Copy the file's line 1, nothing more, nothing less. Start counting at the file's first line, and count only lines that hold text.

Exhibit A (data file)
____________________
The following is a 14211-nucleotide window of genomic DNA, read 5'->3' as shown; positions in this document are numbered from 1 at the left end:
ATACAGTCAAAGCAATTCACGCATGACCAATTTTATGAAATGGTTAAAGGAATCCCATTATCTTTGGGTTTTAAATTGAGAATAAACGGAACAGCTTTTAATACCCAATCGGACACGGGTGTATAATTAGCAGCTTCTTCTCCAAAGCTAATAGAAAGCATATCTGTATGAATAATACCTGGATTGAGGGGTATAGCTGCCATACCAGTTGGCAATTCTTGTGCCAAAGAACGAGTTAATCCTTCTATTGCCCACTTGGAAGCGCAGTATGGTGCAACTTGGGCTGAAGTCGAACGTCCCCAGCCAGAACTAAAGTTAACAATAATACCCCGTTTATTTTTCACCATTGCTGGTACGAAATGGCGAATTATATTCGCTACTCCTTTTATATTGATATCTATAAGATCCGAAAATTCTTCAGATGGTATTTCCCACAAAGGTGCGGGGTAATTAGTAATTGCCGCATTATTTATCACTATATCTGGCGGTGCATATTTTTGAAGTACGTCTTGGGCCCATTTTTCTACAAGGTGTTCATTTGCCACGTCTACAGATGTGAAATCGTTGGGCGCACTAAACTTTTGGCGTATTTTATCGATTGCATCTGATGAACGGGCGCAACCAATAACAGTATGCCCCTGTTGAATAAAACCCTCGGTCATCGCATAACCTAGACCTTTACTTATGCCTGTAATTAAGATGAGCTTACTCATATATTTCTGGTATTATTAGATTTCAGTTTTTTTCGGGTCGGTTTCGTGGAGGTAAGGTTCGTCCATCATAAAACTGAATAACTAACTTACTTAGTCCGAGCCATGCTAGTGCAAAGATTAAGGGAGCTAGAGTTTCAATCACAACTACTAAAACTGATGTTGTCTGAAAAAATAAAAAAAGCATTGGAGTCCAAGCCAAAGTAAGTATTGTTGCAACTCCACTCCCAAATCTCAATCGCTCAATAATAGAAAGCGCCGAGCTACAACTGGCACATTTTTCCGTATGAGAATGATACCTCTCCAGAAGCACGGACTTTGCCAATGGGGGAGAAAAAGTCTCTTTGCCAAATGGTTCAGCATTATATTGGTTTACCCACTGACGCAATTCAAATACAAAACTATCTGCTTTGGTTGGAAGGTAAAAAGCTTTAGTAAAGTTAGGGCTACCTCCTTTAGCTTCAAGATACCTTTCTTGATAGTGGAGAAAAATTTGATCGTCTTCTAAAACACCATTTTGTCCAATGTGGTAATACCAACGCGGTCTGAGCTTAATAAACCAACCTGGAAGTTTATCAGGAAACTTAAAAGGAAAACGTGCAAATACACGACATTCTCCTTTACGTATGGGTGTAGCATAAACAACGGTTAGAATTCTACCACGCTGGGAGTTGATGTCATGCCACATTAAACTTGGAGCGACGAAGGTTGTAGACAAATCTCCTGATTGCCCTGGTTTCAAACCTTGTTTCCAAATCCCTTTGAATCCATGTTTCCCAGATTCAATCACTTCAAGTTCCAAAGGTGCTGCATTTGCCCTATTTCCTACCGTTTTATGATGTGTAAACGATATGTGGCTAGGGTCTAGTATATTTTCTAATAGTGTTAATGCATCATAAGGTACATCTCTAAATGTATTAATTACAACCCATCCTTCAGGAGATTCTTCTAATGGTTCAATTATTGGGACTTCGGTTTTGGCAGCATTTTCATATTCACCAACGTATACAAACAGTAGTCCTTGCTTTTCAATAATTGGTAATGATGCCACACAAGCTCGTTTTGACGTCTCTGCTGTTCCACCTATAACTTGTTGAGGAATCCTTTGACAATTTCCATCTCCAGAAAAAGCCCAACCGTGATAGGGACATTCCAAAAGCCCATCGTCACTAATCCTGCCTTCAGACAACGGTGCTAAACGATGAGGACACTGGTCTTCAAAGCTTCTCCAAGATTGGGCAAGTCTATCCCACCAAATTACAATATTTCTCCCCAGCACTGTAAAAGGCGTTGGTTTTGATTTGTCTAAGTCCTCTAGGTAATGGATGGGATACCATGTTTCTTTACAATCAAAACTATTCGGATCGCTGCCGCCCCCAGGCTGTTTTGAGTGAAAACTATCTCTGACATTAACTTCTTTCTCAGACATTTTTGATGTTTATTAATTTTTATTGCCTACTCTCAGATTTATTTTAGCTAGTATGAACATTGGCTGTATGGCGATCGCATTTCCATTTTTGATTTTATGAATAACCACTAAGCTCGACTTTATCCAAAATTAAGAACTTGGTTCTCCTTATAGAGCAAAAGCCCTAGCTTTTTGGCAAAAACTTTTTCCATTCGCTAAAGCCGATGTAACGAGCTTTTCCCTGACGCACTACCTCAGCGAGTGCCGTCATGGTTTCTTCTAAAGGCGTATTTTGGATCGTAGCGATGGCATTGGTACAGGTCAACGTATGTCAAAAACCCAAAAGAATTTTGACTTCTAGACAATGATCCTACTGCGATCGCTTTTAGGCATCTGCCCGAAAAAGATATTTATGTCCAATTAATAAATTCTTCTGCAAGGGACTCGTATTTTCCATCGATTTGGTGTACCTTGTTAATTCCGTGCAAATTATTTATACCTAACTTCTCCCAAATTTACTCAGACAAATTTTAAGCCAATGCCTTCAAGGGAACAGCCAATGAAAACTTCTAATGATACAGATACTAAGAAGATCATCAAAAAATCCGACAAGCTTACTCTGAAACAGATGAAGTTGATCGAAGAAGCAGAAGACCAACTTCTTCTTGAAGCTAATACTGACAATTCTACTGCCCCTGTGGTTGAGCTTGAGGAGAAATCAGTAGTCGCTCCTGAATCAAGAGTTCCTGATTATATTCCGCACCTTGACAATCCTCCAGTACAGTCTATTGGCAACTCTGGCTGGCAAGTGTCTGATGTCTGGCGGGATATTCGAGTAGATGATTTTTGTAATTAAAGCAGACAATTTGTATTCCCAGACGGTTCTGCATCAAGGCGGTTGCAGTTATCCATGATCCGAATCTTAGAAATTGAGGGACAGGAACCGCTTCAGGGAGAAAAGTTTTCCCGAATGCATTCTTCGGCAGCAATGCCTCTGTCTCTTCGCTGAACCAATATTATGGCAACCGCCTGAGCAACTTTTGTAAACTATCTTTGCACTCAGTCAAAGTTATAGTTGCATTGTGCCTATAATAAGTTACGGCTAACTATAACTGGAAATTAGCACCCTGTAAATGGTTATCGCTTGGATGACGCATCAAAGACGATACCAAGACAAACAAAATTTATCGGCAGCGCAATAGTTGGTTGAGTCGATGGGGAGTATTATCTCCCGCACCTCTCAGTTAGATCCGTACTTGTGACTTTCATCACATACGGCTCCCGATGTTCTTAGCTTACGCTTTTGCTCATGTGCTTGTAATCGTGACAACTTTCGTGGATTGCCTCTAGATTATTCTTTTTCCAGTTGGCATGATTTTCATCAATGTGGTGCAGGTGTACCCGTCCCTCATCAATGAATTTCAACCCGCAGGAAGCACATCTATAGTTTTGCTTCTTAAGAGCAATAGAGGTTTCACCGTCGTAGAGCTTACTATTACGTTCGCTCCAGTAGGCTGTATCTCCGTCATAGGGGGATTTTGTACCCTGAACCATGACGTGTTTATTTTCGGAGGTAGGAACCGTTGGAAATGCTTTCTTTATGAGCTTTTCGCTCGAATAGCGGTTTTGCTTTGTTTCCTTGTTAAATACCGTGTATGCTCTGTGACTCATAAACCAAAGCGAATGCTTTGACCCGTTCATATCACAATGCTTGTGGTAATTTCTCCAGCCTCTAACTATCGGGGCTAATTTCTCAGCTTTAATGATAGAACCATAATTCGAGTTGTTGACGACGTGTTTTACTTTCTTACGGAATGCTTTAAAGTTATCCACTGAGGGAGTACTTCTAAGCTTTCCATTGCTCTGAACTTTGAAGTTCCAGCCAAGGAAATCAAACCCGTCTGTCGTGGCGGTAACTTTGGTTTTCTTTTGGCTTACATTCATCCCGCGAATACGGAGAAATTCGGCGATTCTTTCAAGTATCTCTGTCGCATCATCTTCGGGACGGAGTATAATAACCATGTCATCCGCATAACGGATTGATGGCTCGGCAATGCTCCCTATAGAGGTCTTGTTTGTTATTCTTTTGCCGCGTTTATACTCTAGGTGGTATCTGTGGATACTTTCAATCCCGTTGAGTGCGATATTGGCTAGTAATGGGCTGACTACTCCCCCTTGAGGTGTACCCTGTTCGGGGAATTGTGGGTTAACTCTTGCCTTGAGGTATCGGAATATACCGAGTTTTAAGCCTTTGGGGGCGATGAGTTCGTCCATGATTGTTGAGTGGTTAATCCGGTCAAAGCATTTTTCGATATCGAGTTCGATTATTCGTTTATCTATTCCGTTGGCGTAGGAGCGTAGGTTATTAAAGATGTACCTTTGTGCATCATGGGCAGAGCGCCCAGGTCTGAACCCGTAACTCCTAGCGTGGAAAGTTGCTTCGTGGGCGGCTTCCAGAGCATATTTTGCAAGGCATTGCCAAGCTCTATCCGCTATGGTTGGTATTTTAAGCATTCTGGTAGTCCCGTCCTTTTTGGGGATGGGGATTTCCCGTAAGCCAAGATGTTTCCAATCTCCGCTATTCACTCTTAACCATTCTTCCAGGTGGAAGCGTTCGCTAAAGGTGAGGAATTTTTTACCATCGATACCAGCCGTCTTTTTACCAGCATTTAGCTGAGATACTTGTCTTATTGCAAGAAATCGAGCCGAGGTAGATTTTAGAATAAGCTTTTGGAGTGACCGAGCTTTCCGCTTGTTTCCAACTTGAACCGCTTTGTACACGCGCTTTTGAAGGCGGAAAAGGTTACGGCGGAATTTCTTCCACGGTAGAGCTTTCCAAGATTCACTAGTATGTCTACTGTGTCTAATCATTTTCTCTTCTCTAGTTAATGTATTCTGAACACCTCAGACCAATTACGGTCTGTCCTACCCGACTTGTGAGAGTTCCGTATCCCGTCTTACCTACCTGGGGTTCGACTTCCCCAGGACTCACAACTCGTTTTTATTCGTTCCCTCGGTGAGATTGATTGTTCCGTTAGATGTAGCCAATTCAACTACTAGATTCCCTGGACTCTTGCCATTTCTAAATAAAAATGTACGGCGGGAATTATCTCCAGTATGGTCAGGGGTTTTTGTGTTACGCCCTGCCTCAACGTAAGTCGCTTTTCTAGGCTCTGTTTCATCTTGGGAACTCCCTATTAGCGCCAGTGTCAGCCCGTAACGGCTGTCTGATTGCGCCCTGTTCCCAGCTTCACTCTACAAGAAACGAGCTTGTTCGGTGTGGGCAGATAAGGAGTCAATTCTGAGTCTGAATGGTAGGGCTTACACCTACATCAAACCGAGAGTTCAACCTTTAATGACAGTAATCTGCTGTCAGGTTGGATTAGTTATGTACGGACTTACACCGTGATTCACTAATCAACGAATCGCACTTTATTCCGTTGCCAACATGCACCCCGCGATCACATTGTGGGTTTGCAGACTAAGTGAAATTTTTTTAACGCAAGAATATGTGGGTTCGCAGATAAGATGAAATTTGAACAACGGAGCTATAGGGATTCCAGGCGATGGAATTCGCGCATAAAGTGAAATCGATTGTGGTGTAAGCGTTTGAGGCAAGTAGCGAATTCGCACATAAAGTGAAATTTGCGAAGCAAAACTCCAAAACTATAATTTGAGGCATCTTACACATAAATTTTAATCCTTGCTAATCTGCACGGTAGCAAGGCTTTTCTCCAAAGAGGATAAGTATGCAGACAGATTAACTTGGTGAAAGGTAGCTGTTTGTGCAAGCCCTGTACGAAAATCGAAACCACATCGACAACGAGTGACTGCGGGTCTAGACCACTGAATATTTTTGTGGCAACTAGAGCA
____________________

The following is a 14211-nucleotide window of genomic DNA, read 5'->3' as shown; positions in this document are numbered from 1 at the left end: